The world around us is made up of so many shapes and sizes, right? That’s why it’s so important to understand how to identify shapes, figure out how big they are, and more. DoodleMath has the resources you need to master your shapes and build a successful base for more challenging subjects like geometry and calculus later on.
Practice makes perfect. Work through practice problems or use our guides to refresh your mind and master your shapes!
Explore the world’s “perfect” shapes.
Discover all the different types of triangles.
Learn why a square is always a rectangle, but a rectangle is not always a square.
Play around with multi-sided shapes, like hexagons and more!
Go 3D with spheres, cubes, and prisms.
Figure out how big those shapes really are.
Learning about shapes and the properties of shapes would be a lot easier if it was all about memorization. However, there’s so much more to shapes than just their names. Explore our guides and games to grow your knowledge about important concepts like area, perimeter, and more.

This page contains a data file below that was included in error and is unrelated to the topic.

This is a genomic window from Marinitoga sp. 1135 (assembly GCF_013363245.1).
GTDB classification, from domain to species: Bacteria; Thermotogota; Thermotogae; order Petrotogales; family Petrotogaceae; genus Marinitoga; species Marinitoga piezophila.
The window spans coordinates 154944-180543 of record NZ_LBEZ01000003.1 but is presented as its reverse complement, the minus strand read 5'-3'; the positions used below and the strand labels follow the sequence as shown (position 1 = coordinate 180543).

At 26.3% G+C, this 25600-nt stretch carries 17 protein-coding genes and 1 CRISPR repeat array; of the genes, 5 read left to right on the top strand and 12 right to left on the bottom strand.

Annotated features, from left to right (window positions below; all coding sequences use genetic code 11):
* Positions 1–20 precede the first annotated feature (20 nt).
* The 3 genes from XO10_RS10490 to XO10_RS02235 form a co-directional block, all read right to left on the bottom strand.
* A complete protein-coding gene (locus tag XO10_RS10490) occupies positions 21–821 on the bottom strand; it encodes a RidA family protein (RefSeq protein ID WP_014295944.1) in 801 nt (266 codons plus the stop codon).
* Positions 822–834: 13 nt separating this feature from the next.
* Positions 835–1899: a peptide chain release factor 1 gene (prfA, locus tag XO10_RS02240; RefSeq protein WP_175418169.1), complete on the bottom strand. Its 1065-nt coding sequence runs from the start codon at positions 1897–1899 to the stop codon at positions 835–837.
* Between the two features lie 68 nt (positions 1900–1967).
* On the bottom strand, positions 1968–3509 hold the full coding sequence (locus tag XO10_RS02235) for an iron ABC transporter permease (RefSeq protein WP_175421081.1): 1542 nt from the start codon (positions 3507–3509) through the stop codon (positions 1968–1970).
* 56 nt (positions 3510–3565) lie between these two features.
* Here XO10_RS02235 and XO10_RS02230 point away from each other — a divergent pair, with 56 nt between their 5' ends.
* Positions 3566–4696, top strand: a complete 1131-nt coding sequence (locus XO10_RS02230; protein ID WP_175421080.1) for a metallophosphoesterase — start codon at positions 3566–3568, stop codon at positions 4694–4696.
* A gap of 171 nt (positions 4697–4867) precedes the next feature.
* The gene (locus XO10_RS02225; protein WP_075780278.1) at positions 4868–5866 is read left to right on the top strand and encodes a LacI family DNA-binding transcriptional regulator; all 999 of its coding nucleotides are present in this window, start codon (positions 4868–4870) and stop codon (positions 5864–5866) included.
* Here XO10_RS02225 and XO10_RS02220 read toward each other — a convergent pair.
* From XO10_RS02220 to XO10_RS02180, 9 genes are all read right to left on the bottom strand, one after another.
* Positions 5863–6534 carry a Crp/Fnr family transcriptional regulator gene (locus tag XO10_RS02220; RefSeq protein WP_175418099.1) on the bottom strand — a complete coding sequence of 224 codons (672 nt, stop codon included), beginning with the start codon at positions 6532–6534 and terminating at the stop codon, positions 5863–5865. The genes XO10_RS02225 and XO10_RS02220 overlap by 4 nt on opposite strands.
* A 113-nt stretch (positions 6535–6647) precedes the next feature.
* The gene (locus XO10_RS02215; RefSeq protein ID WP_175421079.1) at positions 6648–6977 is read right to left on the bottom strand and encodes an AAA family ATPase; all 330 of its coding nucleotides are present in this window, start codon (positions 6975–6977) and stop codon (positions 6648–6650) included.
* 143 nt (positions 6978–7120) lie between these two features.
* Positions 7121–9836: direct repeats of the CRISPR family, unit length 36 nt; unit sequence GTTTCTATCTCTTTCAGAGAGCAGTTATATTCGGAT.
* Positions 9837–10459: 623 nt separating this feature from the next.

Already have questions? Maybe we can answer a few! Here are the most commonly asked questions we get about shapes.
The four main shapes are circles, triangles, squares, and rectangles. Of course, there are shapes outside of these, including three-dimensional shapes like spheres, cones, and cubes, but these are considered the four main shapes.
You might think it’s one of the four main shapes, but the most common shape in nature is actually the hexagon. Beehives, insect eyes, snowflakes and more are all made up of hexagons, which fit together seamlessly.
The golden spiral is a geometric shape that resembles a snail shell and that perfectly captures the Fibonacci sequence. The Fibonacci sequence is a sequence where each number in the sequence is equal to the sum of the two numbers preceding it, so: 0, 1, 1, 2, 3, 5, 8, etc.
Perimeter is the measure of the outside of a shape, which you can get when you add together the lengths of each of its sides. The area is the inside of a shape. Each shape has its own area equation.
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